Inaddition, plagiarism would have a negative effect on the individualand the research and writing that he or she has done in theinstitution. As much as it is often difficult to quantify the impactor effects that plagiarism would have on value systems pertaining tothe youth population or even the cultural model pertaining to theaffected country or region, it is well acknowledged that theindividuals who participate in the activity would leave theinstitution with questionable ethical foundations, as well as poorwork habits (Wheeler, 2009). This means that, even in instances wherean individual is not immediately caught, the future of the academicintegrity would be immensely affected in the long-term, especiallyconsidering that individuals who refer to such written works in thefuture will never know the real authors. This implies that the creditwould go to the wrong individuals who are yet to earn such honors, orhave obtained them in dishonest manners (East, 2009). Of course, thismeans that future research and writing in criminal justice andsecurity management would be crippled.
Further,it goes without saying that plagiarism would have a negative effecton the original author. More often than not, research work involvesyears of study and dedication towards solving particular issues(East, 2009). Such efforts can never be sufficiently compensated inmonetary form rather the only compensation that comes close is givingthe author credit. Unfortunately, this is robbed off the originalauthor in instances where such works are used without giving creditto the actual author. Of particular note is that a large number ofthese actual authors may never pursue legal means (Wheeler, 2009).However, plagiarism demoralizes them and possibly cripples theirfuture works as this means that their efforts are coming to a naught.The long-term effects of this action is that individuals would nothave the incentive or impetus to pursue further research and writingin security management and criminal justice, which, therefore,cripples the adaptability and sustainability of these fields in thefuture (Wheeler, 2009).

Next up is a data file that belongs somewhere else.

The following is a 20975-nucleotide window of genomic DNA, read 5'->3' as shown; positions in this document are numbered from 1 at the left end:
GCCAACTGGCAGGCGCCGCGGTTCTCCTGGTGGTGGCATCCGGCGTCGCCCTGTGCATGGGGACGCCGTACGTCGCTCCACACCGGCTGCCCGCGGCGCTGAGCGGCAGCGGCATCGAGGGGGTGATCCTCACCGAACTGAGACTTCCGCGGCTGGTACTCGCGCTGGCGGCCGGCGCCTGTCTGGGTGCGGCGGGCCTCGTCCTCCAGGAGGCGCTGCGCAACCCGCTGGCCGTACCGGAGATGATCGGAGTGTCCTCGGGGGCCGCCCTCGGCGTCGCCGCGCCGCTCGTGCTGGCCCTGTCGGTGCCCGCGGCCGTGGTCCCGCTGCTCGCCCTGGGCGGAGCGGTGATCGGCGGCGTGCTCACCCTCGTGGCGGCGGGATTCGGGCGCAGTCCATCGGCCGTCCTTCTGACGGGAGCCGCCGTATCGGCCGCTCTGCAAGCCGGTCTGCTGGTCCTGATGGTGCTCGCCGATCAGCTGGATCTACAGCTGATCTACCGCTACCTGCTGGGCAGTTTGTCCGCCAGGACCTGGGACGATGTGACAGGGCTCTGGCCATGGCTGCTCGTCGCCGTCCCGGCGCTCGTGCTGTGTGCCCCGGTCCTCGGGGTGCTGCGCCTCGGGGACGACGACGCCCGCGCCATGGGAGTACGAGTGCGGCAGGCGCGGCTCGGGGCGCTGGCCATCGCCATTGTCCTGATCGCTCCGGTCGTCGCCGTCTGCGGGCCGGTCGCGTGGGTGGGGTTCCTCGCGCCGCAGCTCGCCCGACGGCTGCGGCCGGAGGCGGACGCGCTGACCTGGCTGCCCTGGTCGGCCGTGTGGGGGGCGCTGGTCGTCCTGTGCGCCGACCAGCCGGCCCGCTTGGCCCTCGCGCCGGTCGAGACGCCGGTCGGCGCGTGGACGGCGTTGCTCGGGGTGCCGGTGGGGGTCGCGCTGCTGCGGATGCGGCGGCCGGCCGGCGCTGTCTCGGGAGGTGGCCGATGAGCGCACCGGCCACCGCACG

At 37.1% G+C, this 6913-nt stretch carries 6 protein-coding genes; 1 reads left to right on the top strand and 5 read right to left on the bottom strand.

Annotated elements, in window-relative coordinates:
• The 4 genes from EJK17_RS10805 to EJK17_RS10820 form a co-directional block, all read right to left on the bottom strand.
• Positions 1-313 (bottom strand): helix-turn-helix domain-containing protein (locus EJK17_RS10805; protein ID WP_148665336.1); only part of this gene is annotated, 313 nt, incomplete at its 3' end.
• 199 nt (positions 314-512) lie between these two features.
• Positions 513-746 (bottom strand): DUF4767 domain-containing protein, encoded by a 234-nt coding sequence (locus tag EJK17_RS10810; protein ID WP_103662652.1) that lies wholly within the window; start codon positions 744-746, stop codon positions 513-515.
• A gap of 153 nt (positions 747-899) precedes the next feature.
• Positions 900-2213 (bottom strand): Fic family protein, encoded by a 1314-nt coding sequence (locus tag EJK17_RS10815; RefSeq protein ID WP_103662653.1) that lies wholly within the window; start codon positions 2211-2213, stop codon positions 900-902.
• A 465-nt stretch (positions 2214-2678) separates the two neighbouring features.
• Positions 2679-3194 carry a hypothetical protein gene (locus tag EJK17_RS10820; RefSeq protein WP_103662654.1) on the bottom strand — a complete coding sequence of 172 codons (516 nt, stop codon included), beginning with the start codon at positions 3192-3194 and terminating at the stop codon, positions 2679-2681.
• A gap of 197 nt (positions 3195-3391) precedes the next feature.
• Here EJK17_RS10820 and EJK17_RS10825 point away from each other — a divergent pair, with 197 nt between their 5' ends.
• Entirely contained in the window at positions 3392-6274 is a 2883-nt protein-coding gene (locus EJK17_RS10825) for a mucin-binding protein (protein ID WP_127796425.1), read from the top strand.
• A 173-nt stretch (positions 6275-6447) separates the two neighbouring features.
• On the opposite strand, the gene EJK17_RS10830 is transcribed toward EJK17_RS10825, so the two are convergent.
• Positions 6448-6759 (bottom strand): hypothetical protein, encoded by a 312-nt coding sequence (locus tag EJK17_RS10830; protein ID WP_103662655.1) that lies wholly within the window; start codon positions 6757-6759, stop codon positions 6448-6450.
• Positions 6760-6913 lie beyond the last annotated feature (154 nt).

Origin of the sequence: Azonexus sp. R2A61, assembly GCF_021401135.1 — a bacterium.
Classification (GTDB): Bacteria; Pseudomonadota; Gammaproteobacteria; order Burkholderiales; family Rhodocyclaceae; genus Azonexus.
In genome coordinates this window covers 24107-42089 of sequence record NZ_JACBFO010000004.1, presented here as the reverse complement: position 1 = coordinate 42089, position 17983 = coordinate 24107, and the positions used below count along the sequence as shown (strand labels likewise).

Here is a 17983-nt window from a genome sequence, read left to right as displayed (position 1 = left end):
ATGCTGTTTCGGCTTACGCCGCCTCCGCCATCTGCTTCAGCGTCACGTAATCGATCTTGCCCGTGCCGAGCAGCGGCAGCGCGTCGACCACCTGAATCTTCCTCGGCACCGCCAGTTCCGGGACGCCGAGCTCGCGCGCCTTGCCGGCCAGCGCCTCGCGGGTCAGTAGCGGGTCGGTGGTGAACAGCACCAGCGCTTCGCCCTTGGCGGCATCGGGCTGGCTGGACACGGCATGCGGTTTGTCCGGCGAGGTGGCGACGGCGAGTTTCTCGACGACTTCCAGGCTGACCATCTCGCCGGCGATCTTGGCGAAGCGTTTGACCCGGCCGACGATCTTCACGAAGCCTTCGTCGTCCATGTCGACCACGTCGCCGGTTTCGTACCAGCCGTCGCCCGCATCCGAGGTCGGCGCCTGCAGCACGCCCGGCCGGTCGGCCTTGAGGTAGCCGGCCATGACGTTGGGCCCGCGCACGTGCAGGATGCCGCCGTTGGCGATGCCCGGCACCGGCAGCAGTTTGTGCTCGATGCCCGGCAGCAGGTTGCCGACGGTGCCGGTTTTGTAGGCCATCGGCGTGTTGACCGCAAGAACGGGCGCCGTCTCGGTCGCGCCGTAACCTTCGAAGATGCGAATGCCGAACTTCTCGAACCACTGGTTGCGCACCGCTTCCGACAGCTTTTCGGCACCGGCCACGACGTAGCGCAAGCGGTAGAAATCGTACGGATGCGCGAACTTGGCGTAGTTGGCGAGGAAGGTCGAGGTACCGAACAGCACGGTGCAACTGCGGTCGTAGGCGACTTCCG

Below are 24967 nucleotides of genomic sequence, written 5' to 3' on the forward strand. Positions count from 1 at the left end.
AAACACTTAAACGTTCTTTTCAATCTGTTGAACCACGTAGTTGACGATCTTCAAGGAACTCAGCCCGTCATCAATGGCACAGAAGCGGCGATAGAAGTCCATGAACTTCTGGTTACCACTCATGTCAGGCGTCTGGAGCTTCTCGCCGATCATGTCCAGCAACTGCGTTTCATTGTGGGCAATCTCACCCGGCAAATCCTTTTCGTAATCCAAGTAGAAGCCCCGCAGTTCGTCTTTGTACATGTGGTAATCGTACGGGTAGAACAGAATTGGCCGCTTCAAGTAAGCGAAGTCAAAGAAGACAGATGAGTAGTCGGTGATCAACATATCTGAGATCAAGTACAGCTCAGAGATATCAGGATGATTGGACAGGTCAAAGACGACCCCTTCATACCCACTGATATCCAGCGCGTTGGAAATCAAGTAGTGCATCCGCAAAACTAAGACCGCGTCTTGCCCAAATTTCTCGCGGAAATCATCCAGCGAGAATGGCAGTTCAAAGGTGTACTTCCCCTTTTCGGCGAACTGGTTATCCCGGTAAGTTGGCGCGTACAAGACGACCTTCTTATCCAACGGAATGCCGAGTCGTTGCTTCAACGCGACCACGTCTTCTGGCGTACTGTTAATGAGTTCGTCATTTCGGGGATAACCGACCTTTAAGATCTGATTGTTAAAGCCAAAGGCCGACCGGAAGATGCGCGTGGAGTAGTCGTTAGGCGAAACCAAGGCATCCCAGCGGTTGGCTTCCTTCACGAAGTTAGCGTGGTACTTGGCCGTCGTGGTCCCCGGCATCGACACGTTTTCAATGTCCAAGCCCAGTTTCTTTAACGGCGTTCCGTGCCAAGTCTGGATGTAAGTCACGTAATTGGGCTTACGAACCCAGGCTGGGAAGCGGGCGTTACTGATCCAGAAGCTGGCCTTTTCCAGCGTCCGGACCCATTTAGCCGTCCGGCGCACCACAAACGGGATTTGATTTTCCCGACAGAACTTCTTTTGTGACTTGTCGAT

In conclusion, plagiarism has been a rampant vice in the contemporaryhuman society. This may have been promoted by the increasedavailability of information, as well as the ease of copying andpasting materials in the age of computers and ms word processingsoftware. While quite ignored, the effects of this practice onresearch and writing in varied fields are far reaching. Not onlywould there be financial consequences especially where the authorstake legal action, but the future of research and writing in theseand other fields would be immensely affected. Indeed, few authors andresearchers would have the impetus and incentive to continue withsuch works in instances where their efforts are misused with recklessabandon (Blum,2009).Further, the quality of future works would be affected especiallyconsidering that future researchers in such fields would not have themoral authority and foundation to be in such positions.
Blum,S. D. (2009). Myword!: Plagiarism and college culture.Ithaca: Cornell University Press.
East,J (2009). Judging plagiarism: A problem of morality and convention.HigherEducation,pp. 1-15,
Wheeler,W. (2009). Plagiarism in the Japanese universities: Truly a culturalmatter? Journalof Second Language Writing,vol. 18, pp. 17-29